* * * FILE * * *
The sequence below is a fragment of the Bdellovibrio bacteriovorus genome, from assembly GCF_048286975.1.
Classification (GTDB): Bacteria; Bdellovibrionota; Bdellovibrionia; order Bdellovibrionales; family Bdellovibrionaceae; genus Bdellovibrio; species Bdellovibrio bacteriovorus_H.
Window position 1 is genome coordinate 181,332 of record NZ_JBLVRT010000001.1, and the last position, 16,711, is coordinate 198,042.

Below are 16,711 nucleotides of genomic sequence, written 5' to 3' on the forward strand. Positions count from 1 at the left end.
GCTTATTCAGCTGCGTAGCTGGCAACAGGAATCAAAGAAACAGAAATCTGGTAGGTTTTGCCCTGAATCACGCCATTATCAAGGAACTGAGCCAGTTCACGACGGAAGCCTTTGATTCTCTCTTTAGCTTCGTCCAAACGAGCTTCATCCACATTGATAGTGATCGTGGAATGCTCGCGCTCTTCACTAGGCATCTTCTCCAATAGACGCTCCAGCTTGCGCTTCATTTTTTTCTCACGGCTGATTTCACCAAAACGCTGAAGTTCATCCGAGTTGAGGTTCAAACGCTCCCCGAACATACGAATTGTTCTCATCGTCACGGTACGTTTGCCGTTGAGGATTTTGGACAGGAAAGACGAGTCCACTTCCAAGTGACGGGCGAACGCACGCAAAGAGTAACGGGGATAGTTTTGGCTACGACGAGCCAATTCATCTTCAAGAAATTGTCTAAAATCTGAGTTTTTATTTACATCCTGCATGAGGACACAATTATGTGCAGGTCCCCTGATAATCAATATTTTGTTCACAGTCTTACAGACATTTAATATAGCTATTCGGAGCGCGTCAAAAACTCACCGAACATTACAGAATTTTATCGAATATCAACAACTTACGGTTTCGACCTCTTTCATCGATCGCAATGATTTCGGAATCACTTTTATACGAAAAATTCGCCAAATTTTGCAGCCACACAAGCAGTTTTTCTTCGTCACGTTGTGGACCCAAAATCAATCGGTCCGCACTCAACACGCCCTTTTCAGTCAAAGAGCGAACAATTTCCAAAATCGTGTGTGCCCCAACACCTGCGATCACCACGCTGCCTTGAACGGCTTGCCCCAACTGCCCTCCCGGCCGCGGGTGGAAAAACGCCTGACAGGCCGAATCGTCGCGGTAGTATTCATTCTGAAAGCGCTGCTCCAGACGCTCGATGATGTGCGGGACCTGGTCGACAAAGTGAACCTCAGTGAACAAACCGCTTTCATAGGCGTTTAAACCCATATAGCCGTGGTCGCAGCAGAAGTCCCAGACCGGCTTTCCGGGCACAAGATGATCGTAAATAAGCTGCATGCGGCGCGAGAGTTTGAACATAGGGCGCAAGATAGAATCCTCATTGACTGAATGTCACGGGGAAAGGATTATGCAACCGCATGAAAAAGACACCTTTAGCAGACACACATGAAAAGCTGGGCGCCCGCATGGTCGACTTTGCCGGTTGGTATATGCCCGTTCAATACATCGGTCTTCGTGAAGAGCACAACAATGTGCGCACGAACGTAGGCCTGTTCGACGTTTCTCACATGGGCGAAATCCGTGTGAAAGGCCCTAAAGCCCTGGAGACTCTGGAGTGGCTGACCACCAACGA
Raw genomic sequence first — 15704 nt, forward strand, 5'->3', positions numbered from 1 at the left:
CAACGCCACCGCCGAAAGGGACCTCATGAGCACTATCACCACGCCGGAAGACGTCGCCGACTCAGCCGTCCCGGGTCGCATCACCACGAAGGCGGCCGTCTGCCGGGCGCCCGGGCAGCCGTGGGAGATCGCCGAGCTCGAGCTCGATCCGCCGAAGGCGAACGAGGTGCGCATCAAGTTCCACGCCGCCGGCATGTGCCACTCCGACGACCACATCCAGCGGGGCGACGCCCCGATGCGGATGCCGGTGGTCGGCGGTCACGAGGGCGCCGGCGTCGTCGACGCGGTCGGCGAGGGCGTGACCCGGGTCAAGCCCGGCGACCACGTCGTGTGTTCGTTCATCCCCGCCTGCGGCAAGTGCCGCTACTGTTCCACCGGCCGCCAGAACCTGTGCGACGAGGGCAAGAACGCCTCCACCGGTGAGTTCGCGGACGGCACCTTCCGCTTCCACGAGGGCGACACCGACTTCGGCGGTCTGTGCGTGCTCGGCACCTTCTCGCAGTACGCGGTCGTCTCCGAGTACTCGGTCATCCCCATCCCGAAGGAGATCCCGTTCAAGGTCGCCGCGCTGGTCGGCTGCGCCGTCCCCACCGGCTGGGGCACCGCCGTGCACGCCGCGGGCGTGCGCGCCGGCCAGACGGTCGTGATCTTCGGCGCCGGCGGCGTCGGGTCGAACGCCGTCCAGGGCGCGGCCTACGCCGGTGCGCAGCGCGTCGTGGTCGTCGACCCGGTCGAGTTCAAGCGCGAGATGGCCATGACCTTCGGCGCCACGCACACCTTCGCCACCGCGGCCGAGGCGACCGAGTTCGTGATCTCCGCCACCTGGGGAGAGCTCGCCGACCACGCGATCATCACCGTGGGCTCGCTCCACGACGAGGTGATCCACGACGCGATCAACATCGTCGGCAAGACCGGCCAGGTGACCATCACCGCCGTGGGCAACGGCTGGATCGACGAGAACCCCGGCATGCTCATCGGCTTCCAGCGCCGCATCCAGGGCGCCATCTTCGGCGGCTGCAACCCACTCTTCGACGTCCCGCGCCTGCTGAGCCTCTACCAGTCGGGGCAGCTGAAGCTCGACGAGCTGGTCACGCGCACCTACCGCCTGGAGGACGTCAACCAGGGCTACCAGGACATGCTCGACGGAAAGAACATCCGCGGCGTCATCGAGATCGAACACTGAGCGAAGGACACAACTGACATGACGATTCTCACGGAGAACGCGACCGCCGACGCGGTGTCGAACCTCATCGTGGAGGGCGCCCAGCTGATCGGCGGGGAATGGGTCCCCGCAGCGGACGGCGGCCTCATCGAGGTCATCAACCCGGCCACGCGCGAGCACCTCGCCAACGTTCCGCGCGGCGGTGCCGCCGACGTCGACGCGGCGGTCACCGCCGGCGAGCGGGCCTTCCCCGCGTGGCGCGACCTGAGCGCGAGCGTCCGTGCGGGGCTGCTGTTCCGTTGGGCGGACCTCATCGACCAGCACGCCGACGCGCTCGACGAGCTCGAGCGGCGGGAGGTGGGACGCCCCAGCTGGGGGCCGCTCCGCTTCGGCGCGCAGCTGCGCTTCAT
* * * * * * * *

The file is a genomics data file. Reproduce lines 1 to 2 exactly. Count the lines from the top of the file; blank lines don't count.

The sequence below is a fragment of the Bdellovibrio bacteriovorus genome, from assembly GCF_048286975.1.
Classification (GTDB): Bacteria; Bdellovibrionota; Bdellovibrionia; order Bdellovibrionales; family Bdellovibrionaceae; genus Bdellovibrio; species Bdellovibrio bacteriovorus_H.